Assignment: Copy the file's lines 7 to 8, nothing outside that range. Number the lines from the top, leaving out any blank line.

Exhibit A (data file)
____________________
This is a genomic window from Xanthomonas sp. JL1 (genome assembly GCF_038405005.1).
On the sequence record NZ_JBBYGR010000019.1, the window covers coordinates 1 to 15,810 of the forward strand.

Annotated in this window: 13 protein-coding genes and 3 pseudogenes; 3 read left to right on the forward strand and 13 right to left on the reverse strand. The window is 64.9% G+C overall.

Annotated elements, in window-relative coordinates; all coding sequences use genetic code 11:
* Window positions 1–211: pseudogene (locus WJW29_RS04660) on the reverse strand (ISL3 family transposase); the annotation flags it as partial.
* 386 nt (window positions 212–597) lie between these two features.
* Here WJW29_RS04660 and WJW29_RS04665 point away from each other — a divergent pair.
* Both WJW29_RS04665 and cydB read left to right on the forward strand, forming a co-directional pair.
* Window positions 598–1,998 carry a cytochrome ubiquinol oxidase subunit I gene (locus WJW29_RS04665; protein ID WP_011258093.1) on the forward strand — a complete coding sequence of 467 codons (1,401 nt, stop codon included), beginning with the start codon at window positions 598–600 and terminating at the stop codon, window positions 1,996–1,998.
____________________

* Here WJW29_RS04660 and WJW29_RS04665 point away from each other — a divergent pair.
* Both WJW29_RS04665 and cydB read left to right on the forward strand, forming a co-directional pair.